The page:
Spring Babies

Narcissus on western ridge of park

On the western ridge of the park, in the middle of a triangular crossroads of busy paths, some with truck tire tracks, grows a solitary cluster of Narcissus, a/k/a daffodils or jonquils. I and others have photographed them in past years as a harbinger of the Spring season. This year the blooms are tiny, as if they were babies, miniature versions of their former selves. Why they’re so small is hard to say. They were tightly crowded by weeds. That may have had something to do with it. Or maybe they don’t like a lot of rain. In any event, although tiny, they’re as beautiful as ever.


This little flower bush stands in a highly exposed position. At any moment a visitor or a park maintenance truck could squish it. It seems to be the last survivor of its species in the park. A lovely patch of Narcissus on the east shore of the park fell victim to the rip-rap rehab job in 2019. Some park visitors planted these years ago as a random act of kindness. Thank you, anonymous guerrilla planter.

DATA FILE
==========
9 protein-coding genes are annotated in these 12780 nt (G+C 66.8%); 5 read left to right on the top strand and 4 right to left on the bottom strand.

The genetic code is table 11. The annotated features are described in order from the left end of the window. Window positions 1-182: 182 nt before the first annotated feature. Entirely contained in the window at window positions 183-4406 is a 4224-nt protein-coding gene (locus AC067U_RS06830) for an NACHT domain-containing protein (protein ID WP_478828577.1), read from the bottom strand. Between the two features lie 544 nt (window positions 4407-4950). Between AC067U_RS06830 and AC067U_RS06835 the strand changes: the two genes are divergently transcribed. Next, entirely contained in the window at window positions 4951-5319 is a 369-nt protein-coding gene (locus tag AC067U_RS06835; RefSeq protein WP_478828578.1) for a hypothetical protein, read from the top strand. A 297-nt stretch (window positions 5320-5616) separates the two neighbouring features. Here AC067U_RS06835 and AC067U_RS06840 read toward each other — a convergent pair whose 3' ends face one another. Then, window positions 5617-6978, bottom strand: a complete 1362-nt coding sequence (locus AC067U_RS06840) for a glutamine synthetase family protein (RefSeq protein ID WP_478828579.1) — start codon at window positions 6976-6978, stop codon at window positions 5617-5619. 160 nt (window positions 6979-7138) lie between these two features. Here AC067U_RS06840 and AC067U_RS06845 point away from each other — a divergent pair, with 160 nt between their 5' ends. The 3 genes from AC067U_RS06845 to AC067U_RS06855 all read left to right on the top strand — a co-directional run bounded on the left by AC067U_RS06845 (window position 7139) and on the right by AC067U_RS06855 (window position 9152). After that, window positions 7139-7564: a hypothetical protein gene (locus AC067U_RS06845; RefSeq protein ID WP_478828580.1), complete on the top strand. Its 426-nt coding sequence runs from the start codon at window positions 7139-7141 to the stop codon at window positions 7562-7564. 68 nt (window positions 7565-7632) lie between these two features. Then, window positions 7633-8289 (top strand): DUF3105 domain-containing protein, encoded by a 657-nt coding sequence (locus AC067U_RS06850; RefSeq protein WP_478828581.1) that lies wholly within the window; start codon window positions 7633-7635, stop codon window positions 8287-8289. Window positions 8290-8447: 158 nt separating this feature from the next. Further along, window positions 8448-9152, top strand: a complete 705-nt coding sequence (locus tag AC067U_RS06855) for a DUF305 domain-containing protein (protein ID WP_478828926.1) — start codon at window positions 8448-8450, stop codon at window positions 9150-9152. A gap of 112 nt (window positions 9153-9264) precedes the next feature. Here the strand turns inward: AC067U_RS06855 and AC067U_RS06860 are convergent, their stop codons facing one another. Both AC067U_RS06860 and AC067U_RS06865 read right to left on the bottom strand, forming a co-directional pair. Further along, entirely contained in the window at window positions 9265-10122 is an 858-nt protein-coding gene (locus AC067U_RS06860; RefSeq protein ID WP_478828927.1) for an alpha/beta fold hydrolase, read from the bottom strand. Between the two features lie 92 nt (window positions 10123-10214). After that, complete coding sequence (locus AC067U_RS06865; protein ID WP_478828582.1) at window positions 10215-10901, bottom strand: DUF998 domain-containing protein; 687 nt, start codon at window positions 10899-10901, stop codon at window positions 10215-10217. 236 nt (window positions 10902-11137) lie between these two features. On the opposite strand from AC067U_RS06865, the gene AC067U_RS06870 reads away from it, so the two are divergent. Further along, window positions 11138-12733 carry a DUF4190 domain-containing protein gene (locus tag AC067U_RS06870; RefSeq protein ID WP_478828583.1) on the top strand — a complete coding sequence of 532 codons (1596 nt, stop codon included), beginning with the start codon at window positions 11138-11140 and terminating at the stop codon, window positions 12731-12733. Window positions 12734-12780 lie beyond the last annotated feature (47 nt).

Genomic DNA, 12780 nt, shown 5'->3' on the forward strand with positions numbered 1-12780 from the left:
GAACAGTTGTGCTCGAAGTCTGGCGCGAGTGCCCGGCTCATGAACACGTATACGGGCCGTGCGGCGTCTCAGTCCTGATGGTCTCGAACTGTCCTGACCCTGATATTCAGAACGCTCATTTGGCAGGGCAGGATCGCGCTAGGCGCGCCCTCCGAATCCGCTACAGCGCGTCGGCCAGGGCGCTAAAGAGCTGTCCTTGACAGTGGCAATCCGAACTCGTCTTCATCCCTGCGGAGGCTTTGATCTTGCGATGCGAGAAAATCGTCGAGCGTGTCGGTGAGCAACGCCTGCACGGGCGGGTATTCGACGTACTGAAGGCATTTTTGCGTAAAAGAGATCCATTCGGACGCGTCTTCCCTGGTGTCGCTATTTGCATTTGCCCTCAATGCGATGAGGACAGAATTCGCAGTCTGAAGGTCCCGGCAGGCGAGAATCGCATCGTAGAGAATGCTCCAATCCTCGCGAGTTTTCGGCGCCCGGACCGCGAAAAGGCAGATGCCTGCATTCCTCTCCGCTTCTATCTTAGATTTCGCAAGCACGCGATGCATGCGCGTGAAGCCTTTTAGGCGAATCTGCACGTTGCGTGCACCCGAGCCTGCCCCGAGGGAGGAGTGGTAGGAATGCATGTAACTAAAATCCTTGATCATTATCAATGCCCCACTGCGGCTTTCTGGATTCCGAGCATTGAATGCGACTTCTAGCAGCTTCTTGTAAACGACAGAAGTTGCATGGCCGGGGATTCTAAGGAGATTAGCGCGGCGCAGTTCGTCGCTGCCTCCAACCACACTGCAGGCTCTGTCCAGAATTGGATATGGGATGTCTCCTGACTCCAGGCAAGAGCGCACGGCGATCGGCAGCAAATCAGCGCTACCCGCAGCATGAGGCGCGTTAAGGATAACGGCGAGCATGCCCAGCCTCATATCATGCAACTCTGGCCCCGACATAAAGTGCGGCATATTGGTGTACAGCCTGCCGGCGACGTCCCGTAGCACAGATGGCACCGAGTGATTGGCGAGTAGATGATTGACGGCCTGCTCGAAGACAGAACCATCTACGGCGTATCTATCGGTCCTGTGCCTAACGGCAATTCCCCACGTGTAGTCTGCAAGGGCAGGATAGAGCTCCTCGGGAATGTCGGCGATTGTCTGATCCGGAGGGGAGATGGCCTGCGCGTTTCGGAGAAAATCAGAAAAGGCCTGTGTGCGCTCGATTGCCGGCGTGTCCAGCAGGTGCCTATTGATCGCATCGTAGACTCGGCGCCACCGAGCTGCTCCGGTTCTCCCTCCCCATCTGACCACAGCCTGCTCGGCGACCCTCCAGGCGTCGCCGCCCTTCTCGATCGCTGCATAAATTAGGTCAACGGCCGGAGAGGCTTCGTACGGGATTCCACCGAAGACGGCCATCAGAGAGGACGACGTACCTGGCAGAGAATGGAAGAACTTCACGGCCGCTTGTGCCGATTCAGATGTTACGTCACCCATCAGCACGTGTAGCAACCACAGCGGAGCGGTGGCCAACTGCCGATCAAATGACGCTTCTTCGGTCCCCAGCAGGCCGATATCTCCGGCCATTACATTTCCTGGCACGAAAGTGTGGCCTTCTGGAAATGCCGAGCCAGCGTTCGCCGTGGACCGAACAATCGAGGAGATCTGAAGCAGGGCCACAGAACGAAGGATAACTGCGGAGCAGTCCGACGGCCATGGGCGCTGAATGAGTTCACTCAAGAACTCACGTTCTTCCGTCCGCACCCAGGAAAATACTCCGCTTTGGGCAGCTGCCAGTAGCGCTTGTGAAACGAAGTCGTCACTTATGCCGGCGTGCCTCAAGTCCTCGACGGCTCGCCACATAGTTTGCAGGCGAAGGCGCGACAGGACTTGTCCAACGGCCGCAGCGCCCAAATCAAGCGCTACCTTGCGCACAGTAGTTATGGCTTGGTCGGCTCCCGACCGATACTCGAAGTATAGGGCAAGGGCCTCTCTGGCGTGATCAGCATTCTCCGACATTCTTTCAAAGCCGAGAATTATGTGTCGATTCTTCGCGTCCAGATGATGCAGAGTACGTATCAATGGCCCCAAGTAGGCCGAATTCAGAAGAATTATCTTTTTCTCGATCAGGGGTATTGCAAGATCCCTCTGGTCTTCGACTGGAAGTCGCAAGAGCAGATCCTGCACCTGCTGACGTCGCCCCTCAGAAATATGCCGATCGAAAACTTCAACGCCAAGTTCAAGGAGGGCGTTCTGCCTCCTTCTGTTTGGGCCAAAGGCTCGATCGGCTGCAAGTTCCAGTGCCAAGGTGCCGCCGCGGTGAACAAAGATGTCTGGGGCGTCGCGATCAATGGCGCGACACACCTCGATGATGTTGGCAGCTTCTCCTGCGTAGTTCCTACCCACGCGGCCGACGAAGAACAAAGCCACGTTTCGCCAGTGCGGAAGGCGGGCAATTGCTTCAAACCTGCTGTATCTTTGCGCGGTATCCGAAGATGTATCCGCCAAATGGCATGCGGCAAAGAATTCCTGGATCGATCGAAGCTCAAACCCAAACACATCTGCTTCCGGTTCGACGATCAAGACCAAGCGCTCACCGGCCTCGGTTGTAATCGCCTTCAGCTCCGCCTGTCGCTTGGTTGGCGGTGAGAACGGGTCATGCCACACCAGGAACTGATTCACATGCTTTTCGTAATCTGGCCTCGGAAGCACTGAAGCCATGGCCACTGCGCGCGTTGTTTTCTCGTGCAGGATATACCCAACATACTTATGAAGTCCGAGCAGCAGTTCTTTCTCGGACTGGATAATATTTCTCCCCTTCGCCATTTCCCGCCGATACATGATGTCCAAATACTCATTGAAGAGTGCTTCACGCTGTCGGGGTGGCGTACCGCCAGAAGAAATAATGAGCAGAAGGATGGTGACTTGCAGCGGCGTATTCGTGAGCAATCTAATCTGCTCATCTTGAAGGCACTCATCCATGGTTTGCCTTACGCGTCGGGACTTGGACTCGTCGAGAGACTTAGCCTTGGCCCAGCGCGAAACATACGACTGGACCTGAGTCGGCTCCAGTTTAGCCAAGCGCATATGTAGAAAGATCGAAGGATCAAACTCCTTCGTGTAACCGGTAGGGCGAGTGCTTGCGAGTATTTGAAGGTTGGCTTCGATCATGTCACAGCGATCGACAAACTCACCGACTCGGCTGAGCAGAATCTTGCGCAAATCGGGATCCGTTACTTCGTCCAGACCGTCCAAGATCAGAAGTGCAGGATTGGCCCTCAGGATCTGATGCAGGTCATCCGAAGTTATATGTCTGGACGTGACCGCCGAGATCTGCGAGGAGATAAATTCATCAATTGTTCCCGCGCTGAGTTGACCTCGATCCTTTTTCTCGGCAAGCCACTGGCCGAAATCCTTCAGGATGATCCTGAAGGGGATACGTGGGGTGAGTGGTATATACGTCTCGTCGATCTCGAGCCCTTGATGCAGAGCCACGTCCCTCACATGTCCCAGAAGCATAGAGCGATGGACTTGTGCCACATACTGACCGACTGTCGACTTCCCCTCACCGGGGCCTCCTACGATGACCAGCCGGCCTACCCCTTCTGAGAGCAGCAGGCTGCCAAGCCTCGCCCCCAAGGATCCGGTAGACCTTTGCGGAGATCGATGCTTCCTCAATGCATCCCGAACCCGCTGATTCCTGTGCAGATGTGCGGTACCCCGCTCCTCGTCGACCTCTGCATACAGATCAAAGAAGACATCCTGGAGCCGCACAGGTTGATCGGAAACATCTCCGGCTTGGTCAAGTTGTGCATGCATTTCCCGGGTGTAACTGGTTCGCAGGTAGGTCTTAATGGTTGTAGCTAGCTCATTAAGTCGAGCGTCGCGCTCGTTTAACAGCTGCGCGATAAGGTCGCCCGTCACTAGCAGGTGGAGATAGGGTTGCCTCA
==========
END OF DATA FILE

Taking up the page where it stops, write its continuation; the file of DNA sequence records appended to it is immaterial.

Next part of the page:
Location of Narcissus on west ridge

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